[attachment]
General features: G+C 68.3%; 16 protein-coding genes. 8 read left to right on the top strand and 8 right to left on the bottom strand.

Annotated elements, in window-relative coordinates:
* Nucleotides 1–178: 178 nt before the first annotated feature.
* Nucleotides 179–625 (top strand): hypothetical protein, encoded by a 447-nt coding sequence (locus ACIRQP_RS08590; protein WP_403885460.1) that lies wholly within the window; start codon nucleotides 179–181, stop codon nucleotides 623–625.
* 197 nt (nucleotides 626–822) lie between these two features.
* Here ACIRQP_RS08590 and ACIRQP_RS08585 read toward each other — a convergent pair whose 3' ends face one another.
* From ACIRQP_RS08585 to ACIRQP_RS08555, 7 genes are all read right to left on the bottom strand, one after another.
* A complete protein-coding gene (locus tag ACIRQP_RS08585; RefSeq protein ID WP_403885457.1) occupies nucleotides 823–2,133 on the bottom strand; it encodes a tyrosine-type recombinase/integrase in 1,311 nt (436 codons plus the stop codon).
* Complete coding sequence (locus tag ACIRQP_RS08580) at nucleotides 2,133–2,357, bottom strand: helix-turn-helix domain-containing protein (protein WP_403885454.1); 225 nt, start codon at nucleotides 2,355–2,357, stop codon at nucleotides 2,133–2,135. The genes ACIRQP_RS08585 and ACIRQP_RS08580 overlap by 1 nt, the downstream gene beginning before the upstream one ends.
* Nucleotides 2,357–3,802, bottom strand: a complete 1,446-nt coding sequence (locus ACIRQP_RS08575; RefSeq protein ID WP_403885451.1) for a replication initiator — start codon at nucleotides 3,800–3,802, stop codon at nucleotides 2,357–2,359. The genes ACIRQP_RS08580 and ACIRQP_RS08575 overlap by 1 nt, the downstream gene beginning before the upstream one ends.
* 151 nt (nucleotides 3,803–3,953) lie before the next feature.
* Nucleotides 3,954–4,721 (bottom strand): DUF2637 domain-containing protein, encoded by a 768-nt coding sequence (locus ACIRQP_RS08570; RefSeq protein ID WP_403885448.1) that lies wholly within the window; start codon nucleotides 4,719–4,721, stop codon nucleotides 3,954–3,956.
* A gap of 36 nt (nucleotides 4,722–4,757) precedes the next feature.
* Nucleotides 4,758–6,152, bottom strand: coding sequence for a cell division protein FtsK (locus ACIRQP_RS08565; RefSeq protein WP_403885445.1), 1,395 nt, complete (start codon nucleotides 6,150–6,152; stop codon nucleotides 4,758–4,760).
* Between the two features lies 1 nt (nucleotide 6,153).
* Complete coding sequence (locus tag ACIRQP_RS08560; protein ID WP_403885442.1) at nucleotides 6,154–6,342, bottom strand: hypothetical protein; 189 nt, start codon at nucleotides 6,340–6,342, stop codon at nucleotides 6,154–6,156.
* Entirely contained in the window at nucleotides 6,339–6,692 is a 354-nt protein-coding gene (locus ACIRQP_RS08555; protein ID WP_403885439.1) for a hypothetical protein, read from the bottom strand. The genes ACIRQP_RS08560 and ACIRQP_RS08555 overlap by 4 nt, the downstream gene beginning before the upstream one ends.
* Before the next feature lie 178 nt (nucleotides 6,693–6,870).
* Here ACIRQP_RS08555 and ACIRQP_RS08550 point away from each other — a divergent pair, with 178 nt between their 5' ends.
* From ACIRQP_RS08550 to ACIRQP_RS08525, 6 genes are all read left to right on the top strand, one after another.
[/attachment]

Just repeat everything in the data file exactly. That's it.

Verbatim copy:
General features: G+C 68.3%; 16 protein-coding genes. 8 read left to right on the top strand and 8 right to left on the bottom strand.

Annotated elements, in window-relative coordinates:
* Nucleotides 1–178: 178 nt before the first annotated feature.
* Nucleotides 179–625 (top strand): hypothetical protein, encoded by a 447-nt coding sequence (locus ACIRQP_RS08590; protein WP_403885460.1) that lies wholly within the window; start codon nucleotides 179–181, stop codon nucleotides 623–625.
* 197 nt (nucleotides 626–822) lie between these two features.
* Here ACIRQP_RS08590 and ACIRQP_RS08585 read toward each other — a convergent pair whose 3' ends face one another.
* From ACIRQP_RS08585 to ACIRQP_RS08555, 7 genes are all read right to left on the bottom strand, one after another.
* A complete protein-coding gene (locus tag ACIRQP_RS08585; RefSeq protein ID WP_403885457.1) occupies nucleotides 823–2,133 on the bottom strand; it encodes a tyrosine-type recombinase/integrase in 1,311 nt (436 codons plus the stop codon).
* Complete coding sequence (locus tag ACIRQP_RS08580) at nucleotides 2,133–2,357, bottom strand: helix-turn-helix domain-containing protein (protein WP_403885454.1); 225 nt, start codon at nucleotides 2,355–2,357, stop codon at nucleotides 2,133–2,135. The genes ACIRQP_RS08585 and ACIRQP_RS08580 overlap by 1 nt, the downstream gene beginning before the upstream one ends.
* Nucleotides 2,357–3,802, bottom strand: a complete 1,446-nt coding sequence (locus ACIRQP_RS08575; RefSeq protein ID WP_403885451.1) for a replication initiator — start codon at nucleotides 3,800–3,802, stop codon at nucleotides 2,357–2,359. The genes ACIRQP_RS08580 and ACIRQP_RS08575 overlap by 1 nt, the downstream gene beginning before the upstream one ends.
* 151 nt (nucleotides 3,803–3,953) lie before the next feature.
* Nucleotides 3,954–4,721 (bottom strand): DUF2637 domain-containing protein, encoded by a 768-nt coding sequence (locus ACIRQP_RS08570; RefSeq protein ID WP_403885448.1) that lies wholly within the window; start codon nucleotides 4,719–4,721, stop codon nucleotides 3,954–3,956.
* A gap of 36 nt (nucleotides 4,722–4,757) precedes the next feature.
* Nucleotides 4,758–6,152, bottom strand: coding sequence for a cell division protein FtsK (locus ACIRQP_RS08565; RefSeq protein WP_403885445.1), 1,395 nt, complete (start codon nucleotides 6,150–6,152; stop codon nucleotides 4,758–4,760).
* Between the two features lies 1 nt (nucleotide 6,153).
* Complete coding sequence (locus tag ACIRQP_RS08560; protein ID WP_403885442.1) at nucleotides 6,154–6,342, bottom strand: hypothetical protein; 189 nt, start codon at nucleotides 6,340–6,342, stop codon at nucleotides 6,154–6,156.
* Entirely contained in the window at nucleotides 6,339–6,692 is a 354-nt protein-coding gene (locus ACIRQP_RS08555; protein ID WP_403885439.1) for a hypothetical protein, read from the bottom strand. The genes ACIRQP_RS08560 and ACIRQP_RS08555 overlap by 4 nt, the downstream gene beginning before the upstream one ends.
* Before the next feature lie 178 nt (nucleotides 6,693–6,870).
* Here ACIRQP_RS08555 and ACIRQP_RS08550 point away from each other — a divergent pair, with 178 nt between their 5' ends.
* From ACIRQP_RS08550 to ACIRQP_RS08525, 6 genes are all read left to right on the top strand, one after another.